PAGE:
The thought of growing your family and trying for baby is exciting and draws couples closer. But, when month after month that dream is continuously shattered, frustration and sadness can have a profound effect on relationships.

Dreaming of Baby discusses the effect of infertility-related stress on relationships with Dr. Brian Levine from CCRM New York.

Charles: Hello, and welcome to Dreaming of Baby. We have with us today Dr. Brian Levine to discuss fertility and relationships. Dr. Levine, would you be so kind as to tell our readers a little about yourself?

Dr. Brian Levine: Hi Charles! It’s a pleasure to speak with you again! I am a practicing reproductive endocrinologist and infertility specialist in NYC.

Infertility and Your Relationship

Charles: I would like to discuss today a very important factor when it comes to fertility: relationships. Starting with the first visit, and from your experience working with couples, what can you tell us about the strain that an infertility or sub-fertility diagnosis may have on the couple and, conversely, on their chances of conceiving?

Dr. Brian Levine: As we all know, stress is part of being in a relationship. We all know that relationships have their ups and downs. When it comes to dealing with infertility, couples sometimes experience a new type of stress. Sometimes, one partner wants to know who is at fault and why it is not working. Other times, the partner prays that it is them so as to protect their partner. Given that infertility is 40% male origin, 40% female origin, and 20% unknown, it is often the first office visit that causes the most strain and stress in the relationship because the etiology of the infertility diagnosis is not clear.

Dr. Brian Levine: “Given that infertility is 40% male origin, 40% female origin, and 20% unknown, it is often the first office visit that causes the most strain and stress in the relationship because the etiology of the infertility diagnosis is not clear.”

Charles: How in your experience can a couple reduce this stress? What steps can they take, and what should they be asking their fertility specialist? Or, in some cases, not asking?

Dr. Brian Levine: As couples go down their journey, we start to see quite often that the stress tends to go away as patients become focused on addressing the cause of the infertility. Some of the best strategies for helping to address the stress of infertility include attending workshops together, joining support groups, or simply both going to appointments together. I cannot tell you how many times only one partner shows up to an appointment which then leads to a very unfortunate situation of the “telephone game “. And of course, my best advice is to disconnect their Internet. Because the Internet is full of misinformation.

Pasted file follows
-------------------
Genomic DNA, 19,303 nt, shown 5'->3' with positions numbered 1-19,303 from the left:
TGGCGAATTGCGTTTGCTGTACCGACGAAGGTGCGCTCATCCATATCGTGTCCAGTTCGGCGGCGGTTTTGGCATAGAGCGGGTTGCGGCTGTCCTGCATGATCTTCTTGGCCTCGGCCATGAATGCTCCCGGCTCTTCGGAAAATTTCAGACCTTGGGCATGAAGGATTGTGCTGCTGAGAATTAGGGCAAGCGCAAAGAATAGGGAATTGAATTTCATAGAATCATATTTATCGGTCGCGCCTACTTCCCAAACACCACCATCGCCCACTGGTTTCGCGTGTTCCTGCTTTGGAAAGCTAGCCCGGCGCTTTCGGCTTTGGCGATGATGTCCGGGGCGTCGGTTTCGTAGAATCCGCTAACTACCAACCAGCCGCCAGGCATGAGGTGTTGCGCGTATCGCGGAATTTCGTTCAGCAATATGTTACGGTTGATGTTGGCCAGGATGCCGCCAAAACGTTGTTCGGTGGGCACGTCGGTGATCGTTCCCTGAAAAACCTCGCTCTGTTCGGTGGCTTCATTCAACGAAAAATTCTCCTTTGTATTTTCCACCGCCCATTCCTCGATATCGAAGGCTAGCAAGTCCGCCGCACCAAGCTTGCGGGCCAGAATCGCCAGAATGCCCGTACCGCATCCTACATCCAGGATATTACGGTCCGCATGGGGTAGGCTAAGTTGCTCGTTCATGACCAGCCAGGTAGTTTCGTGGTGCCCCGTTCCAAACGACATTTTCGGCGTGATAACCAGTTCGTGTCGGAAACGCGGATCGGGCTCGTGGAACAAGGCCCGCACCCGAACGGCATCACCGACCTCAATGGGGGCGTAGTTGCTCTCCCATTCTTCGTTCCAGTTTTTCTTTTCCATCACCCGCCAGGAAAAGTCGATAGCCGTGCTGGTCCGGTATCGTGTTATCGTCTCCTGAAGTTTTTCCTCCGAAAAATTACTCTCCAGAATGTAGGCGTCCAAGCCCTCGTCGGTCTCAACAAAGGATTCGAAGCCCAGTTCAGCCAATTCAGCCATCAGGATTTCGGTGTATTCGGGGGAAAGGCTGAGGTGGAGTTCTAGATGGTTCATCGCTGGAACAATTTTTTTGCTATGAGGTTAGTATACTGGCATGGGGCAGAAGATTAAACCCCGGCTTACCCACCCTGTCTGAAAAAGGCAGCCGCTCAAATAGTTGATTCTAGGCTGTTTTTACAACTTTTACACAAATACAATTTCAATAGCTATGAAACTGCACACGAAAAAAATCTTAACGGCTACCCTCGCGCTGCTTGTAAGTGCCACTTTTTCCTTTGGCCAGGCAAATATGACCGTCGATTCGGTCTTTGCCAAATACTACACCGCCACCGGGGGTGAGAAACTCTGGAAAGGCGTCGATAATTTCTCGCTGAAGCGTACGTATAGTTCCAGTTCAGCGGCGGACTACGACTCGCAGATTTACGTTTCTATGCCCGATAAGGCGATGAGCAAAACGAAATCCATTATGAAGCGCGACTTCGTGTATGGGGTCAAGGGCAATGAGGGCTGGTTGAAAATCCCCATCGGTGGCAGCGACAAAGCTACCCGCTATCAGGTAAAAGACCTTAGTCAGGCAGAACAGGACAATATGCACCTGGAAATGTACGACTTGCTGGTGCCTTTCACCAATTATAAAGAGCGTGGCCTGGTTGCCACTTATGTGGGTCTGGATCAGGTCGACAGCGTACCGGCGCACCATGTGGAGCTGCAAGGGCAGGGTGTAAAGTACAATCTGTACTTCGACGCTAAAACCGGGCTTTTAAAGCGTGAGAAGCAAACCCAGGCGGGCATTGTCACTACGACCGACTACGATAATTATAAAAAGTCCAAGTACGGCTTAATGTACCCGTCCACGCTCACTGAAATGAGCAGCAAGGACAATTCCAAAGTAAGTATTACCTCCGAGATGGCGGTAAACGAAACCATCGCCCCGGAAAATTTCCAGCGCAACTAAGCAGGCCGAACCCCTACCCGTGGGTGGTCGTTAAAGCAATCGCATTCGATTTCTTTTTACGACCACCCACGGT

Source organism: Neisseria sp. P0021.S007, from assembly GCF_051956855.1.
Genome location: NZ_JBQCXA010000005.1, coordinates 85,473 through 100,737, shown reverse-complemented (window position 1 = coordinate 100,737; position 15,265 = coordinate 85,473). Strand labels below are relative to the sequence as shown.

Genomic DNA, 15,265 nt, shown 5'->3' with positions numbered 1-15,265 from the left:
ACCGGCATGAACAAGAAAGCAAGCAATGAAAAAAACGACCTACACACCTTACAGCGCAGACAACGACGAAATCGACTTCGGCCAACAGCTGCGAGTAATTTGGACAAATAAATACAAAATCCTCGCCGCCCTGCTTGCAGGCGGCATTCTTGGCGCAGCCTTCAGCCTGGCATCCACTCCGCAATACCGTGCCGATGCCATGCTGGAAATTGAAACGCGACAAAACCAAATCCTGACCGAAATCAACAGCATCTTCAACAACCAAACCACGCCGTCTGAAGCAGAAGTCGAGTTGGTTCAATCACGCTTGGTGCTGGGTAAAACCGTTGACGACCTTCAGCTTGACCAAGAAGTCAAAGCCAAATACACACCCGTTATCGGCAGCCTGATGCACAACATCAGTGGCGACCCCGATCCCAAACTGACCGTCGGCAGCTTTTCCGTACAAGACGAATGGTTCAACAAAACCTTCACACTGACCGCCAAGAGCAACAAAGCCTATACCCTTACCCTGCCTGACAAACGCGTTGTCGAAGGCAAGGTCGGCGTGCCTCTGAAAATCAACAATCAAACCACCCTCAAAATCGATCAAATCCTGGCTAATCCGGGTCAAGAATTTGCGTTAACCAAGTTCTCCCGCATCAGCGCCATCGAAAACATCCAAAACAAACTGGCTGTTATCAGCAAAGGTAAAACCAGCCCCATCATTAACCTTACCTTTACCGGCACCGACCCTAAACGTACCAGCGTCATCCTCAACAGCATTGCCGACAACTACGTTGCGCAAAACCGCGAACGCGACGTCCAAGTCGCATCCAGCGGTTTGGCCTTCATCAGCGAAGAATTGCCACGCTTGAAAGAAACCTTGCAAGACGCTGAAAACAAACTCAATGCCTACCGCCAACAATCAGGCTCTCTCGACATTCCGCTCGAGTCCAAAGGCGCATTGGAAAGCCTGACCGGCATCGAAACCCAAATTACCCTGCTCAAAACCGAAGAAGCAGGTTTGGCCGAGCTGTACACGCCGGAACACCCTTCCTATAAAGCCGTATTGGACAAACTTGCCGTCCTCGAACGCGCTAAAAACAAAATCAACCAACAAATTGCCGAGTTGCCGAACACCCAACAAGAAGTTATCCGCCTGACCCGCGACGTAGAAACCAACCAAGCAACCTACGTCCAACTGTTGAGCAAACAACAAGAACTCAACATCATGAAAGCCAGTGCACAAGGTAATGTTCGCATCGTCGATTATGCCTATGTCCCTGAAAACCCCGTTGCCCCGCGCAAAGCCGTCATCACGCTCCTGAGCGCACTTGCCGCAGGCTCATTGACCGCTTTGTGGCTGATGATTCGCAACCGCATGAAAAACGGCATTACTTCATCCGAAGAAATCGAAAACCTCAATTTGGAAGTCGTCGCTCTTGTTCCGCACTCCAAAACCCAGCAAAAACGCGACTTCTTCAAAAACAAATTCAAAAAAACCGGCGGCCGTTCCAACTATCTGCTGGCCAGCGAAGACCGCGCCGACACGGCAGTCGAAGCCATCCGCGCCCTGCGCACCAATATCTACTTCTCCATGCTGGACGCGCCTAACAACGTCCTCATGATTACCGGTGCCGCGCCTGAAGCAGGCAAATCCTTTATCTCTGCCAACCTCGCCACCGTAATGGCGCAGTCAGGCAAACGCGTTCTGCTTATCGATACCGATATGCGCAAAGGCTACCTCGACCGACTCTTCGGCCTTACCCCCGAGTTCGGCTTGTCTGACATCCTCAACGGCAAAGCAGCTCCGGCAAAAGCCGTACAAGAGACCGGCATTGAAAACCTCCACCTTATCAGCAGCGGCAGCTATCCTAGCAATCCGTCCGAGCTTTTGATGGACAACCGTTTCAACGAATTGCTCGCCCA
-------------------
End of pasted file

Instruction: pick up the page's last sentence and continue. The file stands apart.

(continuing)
Charles: What are some of the factors you would say reduce this stress? Is it the fact that the problem becomes clearer and therefore the couple goes from discovering the problem to working towards a solution?

Dr. Brian Levine: Exactly! Problems start to have solutions!

Charles: I know many couples worry about how likely it is that they can solve their fertility problem. What would you say is the best way to get over this anxiety?
Dr. Brian Levine: My best advice might seem very obvious but very few patients actually follow it. Have an open conversation with your doctor. Ask about the chances of success. Ask about their experience in treating such a condition. Ask about what are the potential good and bad outcomes in that scenario.

Charles: You mentioned a lot of information on the internet being misleading; how can patients decipher what to trust and what not to trust?

Dr. Brian Levine: I think it is hard to decipher when “in the moment.” With that said, use a trusted site that is vetted, such as this one. Avoid forums where patients are telling their anecdotal experiences. Avoid groups where it feels like vitamins are being sold more than discussed.

Charles: That makes a lot of sense and I think also consulting with your fertility specialist in terms of what your actual diagnosis is before researching everything under the sun would probably help alleviate stress. On a final note Dr. Levine, how important is it for couples not to fall into the blame game? From a medical perspective, is it generally a one-sided consideration or combined issues that are the cause?

Dr. Brian Levine: I think you are 100% correct. The most important thing that a couple can do, is to protect their relationship. Blaming helps in the moment but does not solve the problem. Trust, empathy, support and perseverance are the attributes to a successful therapeutic relationship between two patients and patient/partner/Dr.

Charles: Thank you for being with us today Dr. Brian Levine and for the beautiful bundles of joy you help bring into this world! If there is anything you would like to share with our readers that you think they need to know please feel free to do so!

Dr. Brian Levine: Thank you! I really appreciate you inviting me to participate. Tell everyone, scream it from the rooftops… Stay positive!

Dr. Brian Levine is Founding Partner and Practice Director of CCRM New York.  For more information on the services offered by CCRM New York, visit here.

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